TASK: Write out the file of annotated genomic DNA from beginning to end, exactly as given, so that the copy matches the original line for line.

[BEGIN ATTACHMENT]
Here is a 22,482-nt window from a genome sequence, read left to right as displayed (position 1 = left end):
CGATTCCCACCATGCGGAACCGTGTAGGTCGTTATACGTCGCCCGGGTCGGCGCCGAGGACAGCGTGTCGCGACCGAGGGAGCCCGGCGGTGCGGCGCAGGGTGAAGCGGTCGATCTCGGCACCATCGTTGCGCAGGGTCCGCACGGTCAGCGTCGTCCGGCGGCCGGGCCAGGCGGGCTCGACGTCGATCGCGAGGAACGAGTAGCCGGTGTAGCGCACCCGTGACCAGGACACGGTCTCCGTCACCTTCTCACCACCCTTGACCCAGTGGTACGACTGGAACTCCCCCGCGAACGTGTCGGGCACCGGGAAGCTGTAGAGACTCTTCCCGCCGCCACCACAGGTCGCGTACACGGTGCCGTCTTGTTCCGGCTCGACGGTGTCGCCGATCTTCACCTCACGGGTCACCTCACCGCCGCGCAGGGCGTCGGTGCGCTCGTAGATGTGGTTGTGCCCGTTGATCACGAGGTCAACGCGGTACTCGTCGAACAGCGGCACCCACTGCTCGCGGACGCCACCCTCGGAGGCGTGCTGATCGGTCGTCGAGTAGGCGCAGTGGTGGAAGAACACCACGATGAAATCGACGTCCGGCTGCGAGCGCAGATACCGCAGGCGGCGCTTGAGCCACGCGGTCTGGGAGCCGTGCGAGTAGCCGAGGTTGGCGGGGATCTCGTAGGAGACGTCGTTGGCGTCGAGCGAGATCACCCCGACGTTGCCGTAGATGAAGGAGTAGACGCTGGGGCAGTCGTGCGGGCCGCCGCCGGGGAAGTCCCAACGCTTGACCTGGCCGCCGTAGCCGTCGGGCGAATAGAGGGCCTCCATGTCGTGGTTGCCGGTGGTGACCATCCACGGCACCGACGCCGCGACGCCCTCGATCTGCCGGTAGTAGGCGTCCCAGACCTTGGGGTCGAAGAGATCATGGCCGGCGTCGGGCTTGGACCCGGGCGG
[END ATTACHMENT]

Here is a 22,482-nt window from a genome sequence, read left to right as displayed (position 1 = left end):
CGATTCCCACCATGCGGAACCGTGTAGGTCGTTATACGTCGCCCGGGTCGGCGCCGAGGACAGCGTGTCGCGACCGAGGGAGCCCGGCGGTGCGGCGCAGGGTGAAGCGGTCGATCTCGGCACCATCGTTGCGCAGGGTCCGCACGGTCAGCGTCGTCCGGCGGCCGGGCCAGGCGGGCTCGACGTCGATCGCGAGGAACGAGTAGCCGGTGTAGCGCACCCGTGACCAGGACACGGTCTCCGTCACCTTCTCACCACCCTTGACCCAGTGGTACGACTGGAACTCCCCCGCGAACGTGTCGGGCACCGGGAAGCTGTAGAGACTCTTCCCGCCGCCACCACAGGTCGCGTACACGGTGCCGTCTTGTTCCGGCTCGACGGTGTCGCCGATCTTCACCTCACGGGTCACCTCACCGCCGCGCAGGGCGTCGGTGCGCTCGTAGATGTGGTTGTGCCCGTTGATCACGAGGTCAACGCGGTACTCGTCGAACAGCGGCACCCACTGCTCGCGGACGCCACCCTCGGAGGCGTGCTGATCGGTCGTCGAGTAGGCGCAGTGGTGGAAGAACACCACGATGAAATCGACGTCCGGCTGCGAGCGCAGATACCGCAGGCGGCGCTTGAGCCACGCGGTCTGGGAGCCGTGCGAGTAGCCGAGGTTGGCGGGGATCTCGTAGGAGACGTCGTTGGCGTCGAGCGAGATCACCCCGACGTTGCCGTAGATGAAGGAGTAGACGCTGGGGCAGTCGTGCGGGCCGCCGCCGGGGAAGTCCCAACGCTTGACCTGGCCGCCGTAGCCGTCGGGCGAATAGAGGGCCTCCATGTCGTGGTTGCCGGTGGTGACCATCCACGGCACCGACGCCGCGACGCCCTCGATCTGCCGGTAGTAGGCGTCCCAGACCTTGGGGTCGAAGAGATCATGGCCGGCGTCGGGCTTGGACCCGGGCGG